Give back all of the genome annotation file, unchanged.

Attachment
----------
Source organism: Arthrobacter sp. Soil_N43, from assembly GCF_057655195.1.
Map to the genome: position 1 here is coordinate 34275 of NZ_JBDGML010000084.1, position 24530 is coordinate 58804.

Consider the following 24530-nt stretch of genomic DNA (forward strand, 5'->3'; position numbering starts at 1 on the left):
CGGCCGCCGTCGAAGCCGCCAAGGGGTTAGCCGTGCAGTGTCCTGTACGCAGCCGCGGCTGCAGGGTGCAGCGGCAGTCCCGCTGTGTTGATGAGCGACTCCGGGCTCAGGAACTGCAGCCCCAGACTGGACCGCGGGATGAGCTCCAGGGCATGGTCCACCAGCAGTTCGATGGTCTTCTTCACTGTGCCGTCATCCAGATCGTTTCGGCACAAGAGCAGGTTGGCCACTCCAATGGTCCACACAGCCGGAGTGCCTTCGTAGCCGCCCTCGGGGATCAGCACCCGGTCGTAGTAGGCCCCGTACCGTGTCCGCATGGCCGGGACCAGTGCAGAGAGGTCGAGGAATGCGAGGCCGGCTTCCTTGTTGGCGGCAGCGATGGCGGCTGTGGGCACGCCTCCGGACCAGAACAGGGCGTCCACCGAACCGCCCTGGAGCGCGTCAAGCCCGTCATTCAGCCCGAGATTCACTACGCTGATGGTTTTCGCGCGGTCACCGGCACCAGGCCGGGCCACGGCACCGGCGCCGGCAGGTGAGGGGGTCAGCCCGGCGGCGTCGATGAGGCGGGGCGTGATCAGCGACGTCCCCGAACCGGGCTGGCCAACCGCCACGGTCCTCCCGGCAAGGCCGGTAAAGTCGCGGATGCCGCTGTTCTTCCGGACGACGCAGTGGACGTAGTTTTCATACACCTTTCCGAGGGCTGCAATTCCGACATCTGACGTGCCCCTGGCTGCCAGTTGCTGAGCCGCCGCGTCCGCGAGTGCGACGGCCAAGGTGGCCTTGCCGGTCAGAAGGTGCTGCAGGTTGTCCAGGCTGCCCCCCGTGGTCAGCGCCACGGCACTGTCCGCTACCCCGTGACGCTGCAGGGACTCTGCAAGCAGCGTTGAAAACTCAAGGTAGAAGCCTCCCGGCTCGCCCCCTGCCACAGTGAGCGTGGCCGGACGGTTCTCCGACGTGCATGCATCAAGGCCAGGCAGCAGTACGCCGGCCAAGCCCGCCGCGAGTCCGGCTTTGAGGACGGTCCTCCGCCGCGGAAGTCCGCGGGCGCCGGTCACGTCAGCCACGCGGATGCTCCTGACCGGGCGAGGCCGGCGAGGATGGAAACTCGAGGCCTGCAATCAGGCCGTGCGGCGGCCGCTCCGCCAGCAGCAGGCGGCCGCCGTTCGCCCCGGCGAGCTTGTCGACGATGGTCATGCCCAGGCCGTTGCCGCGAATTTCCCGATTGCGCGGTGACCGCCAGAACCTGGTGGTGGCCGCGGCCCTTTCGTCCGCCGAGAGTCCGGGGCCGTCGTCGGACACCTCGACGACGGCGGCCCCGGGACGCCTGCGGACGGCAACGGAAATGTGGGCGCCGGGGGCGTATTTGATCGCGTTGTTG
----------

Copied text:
Source organism: Arthrobacter sp. Soil_N43, from assembly GCF_057655195.1.
Map to the genome: position 1 here is coordinate 34275 of NZ_JBDGML010000084.1, position 24530 is coordinate 58804.

Consider the following 24530-nt stretch of genomic DNA (forward strand, 5'->3'; position numbering starts at 1 on the left):
CGGCCGCCGTCGAAGCCGCCAAGGGGTTAGCCGTGCAGTGTCCTGTACGCAGCCGCGGCTGCAGGGTGCAGCGGCAGTCCCGCTGTGTTGATGAGCGACTCCGGGCTCAGGAACTGCAGCCCCAGACTGGACCGCGGGATGAGCTCCAGGGCATGGTCCACCAGCAGTTCGATGGTCTTCTTCACTGTGCCGTCATCCAGATCGTTTCGGCACAAGAGCAGGTTGGCCACTCCAATGGTCCACACAGCCGGAGTGCCTTCGTAGCCGCCCTCGGGGATCAGCACCCGGTCGTAGTAGGCCCCGTACCGTGTCCGCATGGCCGGGACCAGTGCAGAGAGGTCGAGGAATGCGAGGCCGGCTTCCTTGTTGGCGGCAGCGATGGCGGCTGTGGGCACGCCTCCGGACCAGAACAGGGCGTCCACCGAACCGCCCTGGAGCGCGTCAAGCCCGTCATTCAGCCCGAGATTCACTACGCTGATGGTTTTCGCGCGGTCACCGGCACCAGGCCGGGCCACGGCACCGGCGCCGGCAGGTGAGGGGGTCAGCCCGGCGGCGTCGATGAGGCGGGGCGTGATCAGCGACGTCCCCGAACCGGGCTGGCCAACCGCCACGGTCCTCCCGGCAAGGCCGGTAAAGTCGCGGATGCCGCTGTTCTTCCGGACGACGCAGTGGACGTAGTTTTCATACACCTTTCCGAGGGCTGCAATTCCGACATCTGACGTGCCCCTGGCTGCCAGTTGCTGAGCCGCCGCGTCCGCGAGTGCGACGGCCAAGGTGGCCTTGCCGGTCAGAAGGTGCTGCAGGTTGTCCAGGCTGCCCCCCGTGGTCAGCGCCACGGCACTGTCCGCTACCCCGTGACGCTGCAGGGACTCTGCAAGCAGCGTTGAAAACTCAAGGTAGAAGCCTCCCGGCTCGCCCCCTGCCACAGTGAGCGTGGCCGGACGGTTCTCCGACGTGCATGCATCAAGGCCAGGCAGCAGTACGCCGGCCAAGCCCGCCGCGAGTCCGGCTTTGAGGACGGTCCTCCGCCGCGGAAGTCCGCGGGCGCCGGTCACGTCAGCCACGCGGATGCTCCTGACCGGGCGAGGCCGGCGAGGATGGAAACTCGAGGCCTGCAATCAGGCCGTGCGGCGGCCGCTCCGCCAGCAGCAGGCGGCCGCCGTTCGCCCCGGCGAGCTTGTCGACGATGGTCATGCCCAGGCCGTTGCCGCGAATTTCCCGATTGCGCGGTGACCGCCAGAACCTGGTGGTGGCCGCGGCCCTTTCGTCCGCCGAGAGTCCGGGGCCGTCGTCGGACACCTCGACGACGGCGGCCCCGGGACGCCTGCGGACGGCAACGGAAATGTGGGCGCCGGGGGCGTATTTGATCGCGTTGTTG